Thursday, September 23, 2010

Dak Glei was uneventful, it’s a very quiet village in the mountains where we only stopped for the night, but the people were extremely friendly. Kids were preparing for the full moon festival by banging on drums most of the evening and running around singing and laughing. We did baptise it “oil town", as we decided it was the Vietnamese cradle of oily dishes. I mean we have now been through the cradle of wine, of dragonfruits, of flowers, of coffee, of milk… so why not of oil? Dak Glei is not famous for its oil, really, but after being served two dishes bathing in it, we declared it was. (Photo: would you like some Pancakes with your oil??)
We stayed in a very cheap guesthouse where the shower was outside(litteraly I mean not in a room outside but just outside in the backyard) and we weren’t given towels anyway, so I must admit we skipped the shower. I know I washed my face and feet, but I can't promise anything about Dan.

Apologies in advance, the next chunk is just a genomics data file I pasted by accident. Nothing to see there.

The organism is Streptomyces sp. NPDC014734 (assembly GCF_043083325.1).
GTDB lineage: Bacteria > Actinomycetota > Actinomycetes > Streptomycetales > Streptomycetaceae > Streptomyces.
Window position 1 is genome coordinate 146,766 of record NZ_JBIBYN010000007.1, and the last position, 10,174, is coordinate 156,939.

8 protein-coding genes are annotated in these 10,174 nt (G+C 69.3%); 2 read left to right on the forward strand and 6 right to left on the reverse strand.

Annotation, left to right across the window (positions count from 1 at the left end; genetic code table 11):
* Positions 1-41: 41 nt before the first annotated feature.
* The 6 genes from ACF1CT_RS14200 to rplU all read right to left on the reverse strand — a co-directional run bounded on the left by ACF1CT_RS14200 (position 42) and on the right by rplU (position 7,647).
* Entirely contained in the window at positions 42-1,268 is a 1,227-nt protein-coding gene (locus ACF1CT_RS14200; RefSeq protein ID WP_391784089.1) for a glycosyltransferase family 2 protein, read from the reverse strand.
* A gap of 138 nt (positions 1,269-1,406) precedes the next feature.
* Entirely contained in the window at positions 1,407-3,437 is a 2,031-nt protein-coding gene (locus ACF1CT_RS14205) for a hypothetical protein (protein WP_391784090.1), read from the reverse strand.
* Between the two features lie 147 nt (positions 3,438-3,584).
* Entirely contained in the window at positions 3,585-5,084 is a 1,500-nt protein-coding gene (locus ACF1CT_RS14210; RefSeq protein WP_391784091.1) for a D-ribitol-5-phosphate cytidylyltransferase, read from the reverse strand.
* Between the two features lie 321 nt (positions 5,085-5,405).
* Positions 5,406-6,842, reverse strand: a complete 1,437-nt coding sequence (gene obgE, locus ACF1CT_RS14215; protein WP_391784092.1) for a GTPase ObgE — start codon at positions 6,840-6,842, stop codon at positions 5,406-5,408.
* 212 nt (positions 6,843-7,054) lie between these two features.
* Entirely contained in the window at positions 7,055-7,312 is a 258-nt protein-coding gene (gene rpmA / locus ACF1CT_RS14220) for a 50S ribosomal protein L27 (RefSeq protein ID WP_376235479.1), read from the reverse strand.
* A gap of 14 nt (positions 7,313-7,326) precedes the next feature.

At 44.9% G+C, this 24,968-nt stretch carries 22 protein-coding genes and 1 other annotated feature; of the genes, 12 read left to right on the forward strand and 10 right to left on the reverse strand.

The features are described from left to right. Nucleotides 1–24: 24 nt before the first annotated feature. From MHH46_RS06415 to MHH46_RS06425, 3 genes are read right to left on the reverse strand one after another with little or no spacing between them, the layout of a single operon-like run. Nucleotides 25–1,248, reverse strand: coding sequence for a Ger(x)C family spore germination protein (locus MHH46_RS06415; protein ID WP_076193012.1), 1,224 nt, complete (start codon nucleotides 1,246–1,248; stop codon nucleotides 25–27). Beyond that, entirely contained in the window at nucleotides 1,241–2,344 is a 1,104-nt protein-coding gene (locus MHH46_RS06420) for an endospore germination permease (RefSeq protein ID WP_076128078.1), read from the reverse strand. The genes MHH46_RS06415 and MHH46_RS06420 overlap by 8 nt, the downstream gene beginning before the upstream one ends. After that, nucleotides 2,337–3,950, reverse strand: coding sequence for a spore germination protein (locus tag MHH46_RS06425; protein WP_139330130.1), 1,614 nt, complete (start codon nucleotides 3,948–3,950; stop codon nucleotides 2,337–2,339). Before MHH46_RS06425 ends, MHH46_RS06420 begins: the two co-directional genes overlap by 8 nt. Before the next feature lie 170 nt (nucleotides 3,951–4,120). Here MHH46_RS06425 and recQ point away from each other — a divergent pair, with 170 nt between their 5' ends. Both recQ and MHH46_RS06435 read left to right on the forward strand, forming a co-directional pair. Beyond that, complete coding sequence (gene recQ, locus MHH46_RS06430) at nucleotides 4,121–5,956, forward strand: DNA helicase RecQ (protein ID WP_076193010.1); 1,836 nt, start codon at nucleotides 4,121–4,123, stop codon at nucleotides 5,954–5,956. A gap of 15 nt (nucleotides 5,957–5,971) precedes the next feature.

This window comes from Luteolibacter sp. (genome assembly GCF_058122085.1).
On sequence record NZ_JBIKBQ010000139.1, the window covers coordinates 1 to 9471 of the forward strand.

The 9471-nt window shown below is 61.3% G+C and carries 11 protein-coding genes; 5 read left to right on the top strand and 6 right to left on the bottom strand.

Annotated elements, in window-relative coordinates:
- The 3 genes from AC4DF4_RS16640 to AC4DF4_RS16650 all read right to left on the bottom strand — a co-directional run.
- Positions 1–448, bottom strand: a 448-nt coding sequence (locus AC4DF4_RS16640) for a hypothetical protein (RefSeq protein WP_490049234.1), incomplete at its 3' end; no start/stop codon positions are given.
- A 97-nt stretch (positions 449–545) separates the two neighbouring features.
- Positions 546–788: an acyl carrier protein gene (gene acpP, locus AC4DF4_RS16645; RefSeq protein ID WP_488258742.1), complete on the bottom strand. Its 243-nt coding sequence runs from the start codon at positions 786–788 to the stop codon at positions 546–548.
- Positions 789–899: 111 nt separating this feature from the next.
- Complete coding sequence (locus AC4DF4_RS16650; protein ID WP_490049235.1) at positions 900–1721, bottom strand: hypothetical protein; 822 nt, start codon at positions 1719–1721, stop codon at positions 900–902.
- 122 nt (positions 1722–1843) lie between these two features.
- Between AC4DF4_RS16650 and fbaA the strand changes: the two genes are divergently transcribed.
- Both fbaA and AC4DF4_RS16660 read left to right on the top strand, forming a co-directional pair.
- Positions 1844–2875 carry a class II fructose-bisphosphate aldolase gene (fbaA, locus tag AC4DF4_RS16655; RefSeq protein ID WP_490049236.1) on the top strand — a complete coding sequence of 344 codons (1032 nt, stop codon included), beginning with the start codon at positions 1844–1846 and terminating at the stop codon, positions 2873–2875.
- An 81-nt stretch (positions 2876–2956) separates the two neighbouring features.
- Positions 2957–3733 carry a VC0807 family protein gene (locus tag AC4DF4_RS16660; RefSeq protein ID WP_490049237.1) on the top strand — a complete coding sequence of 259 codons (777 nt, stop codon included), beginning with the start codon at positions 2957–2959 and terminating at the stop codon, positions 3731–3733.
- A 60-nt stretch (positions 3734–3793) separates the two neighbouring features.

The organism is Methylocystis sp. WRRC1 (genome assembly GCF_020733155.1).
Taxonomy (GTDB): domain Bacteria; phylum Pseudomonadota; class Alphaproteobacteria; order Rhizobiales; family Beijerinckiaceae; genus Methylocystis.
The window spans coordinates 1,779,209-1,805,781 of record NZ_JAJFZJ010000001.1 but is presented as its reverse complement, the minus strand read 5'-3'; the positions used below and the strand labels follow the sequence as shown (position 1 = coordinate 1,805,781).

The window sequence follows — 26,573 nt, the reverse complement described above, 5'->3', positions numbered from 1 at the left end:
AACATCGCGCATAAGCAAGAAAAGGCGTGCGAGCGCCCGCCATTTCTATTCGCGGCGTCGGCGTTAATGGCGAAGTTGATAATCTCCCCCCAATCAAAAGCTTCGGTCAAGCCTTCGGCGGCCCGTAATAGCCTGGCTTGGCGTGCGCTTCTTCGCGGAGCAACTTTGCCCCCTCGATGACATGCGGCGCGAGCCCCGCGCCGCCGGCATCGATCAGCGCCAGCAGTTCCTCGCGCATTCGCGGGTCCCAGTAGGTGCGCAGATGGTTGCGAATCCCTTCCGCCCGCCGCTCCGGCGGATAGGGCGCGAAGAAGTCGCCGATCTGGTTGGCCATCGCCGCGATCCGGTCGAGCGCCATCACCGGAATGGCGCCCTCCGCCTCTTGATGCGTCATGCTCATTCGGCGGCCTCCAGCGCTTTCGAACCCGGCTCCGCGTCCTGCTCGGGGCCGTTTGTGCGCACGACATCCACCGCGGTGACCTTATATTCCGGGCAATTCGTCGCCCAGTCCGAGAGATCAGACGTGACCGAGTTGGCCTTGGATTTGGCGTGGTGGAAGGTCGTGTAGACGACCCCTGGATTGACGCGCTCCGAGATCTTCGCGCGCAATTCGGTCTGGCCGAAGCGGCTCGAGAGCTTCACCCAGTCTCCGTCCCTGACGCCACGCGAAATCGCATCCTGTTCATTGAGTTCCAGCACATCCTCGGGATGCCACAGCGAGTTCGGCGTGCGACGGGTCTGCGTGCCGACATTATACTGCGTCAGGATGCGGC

In the very early morning I discovered My Quan, a noodle dish I didn't know yet: thick noodles, quail eggs and bits of pork and shrimp. Perfect for breakfast but in good Dak Glei style, a little too oily.
Then we set off on the Ho Chi Minh trail towards Hoi An. The ride was stunning. We had a coffee around 7am in a tiny mountain village, altitude 1900m. We shared a table at the cafe with this adorable little girl and her father. I don't have a good picture of her, but she had one of the most perfect prettiest face I've ever seen.The air was pure and once again, the locals were very friendly. Women would come out of their little wooden houses, baby on the back, and when seeing us, looked a little startled before waving at us with a big smile. Some of them didn't speak Vietnamese, so obviously they were from a mountain Ethnic minority but we don't know which one.
The road was virtually empty. That mountain ride took several hours and it became very hot very early, but it was the most beautiful of all.

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